He credits his Florida family for his carpentry and architectural interests. His parents and grandparents are builders. As a teen, he helped them remodel old houses. “Even when I was that young, I was having conversations about reimagining spaces, seeing their potential, finding a new way to look.” Because of that, he’s now able to walk into a space and imagine how it might be transformed to fit a story.
For Spring Awakening, he took the wooden platform of a traditional stage and added spirals, designs and shapes that radiate away and into the outside world. Serenbe’s outdoor venue complements the notion that, just beyond this town, a more open-minded community exists that won’t destroy these characters.
“It is pretty subtle,” Doyle says. “In a lot of ways, it’s meant to be evocative of European themes, pagan themes, rites and rituals. I’m keeping the set spare and natural.”
Doyle draws inspiration from filmmakers David Lynch and Ari Aster, directors who frame their shots in ways meant to change the audience’s perspective, suggesting dollhouses or odd points of view. For BOY at Theatrical Outfit (2017) and Night Must Fall at Georgia Ensemble Theatre (2019), he played with angles of traditional sets.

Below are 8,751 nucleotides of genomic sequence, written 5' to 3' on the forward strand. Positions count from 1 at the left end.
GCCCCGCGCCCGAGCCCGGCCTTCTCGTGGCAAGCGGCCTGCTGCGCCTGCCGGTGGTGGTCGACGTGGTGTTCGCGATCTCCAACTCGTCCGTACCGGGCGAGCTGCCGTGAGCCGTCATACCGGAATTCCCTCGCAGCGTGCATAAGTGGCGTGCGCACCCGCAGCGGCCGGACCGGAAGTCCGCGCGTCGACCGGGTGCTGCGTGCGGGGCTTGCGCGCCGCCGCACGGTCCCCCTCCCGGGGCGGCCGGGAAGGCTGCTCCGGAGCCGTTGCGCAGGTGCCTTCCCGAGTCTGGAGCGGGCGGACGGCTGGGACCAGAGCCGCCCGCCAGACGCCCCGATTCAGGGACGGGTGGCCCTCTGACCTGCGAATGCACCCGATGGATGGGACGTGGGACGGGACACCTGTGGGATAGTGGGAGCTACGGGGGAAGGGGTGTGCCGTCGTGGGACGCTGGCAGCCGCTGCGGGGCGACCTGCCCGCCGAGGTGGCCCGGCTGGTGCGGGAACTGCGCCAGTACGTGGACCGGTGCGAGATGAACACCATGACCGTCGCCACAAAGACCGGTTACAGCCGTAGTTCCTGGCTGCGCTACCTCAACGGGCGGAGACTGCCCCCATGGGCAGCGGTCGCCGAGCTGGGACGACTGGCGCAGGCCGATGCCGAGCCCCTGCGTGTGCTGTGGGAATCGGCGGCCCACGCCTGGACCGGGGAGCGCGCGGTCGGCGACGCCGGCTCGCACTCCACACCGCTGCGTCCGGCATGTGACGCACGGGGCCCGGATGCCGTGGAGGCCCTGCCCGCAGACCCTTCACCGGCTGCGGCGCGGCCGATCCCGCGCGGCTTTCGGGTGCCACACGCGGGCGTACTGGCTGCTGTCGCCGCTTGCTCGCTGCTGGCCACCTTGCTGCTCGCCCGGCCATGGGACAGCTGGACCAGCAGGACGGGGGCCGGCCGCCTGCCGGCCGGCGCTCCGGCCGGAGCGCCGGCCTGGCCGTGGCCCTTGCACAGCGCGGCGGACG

“Instead of looking at a flat back wall in a traditional living room, we change it so that you’re looking at a corner,” he says. “Architecturally, that interests me because it shifts the floor plan to be at a diagonal from the audience. The character of the space informs the telling of the story, the design and the experience of the audience.”
His next project was to be the Arís! staging of Fighting Words, scheduled to open April 10. It has been shelved, too, at least for the moment. The drama takes place in a kitchen where several Welsh women listen to a boxing match. Doyle says his kitchen set will feature hints of a boxing ring.
He remains part of Catalyst’s core group, which has staged three productions in its five years — Gruesome Playground Injuries (2017) as well as The Trestle at Pope Lick Creek and K2. The company creates and performs only when it can find the right space and the right show at the right time.
Look for a decision on its next project this summer, Doyle says. For Catalyst, it’s often about finding the space and script at the same time, or finding a space that suits the script. K2, for instance, required building a mountaintop, a base camp and audience space, and surrounding everyone with frigid temperatures and snow.
“It was the question inherent in the play,” Doyle says. “Why do people climb mountains? Why do we take on tasks that expand our sense of self or our capacity? With Catalyst, you know that you have people with you who are going to dive in as deep as you will. They are going to hold an idea of what an experience for an audience can be and what creating a piece of art in theater can be. Collaborators make you brave.”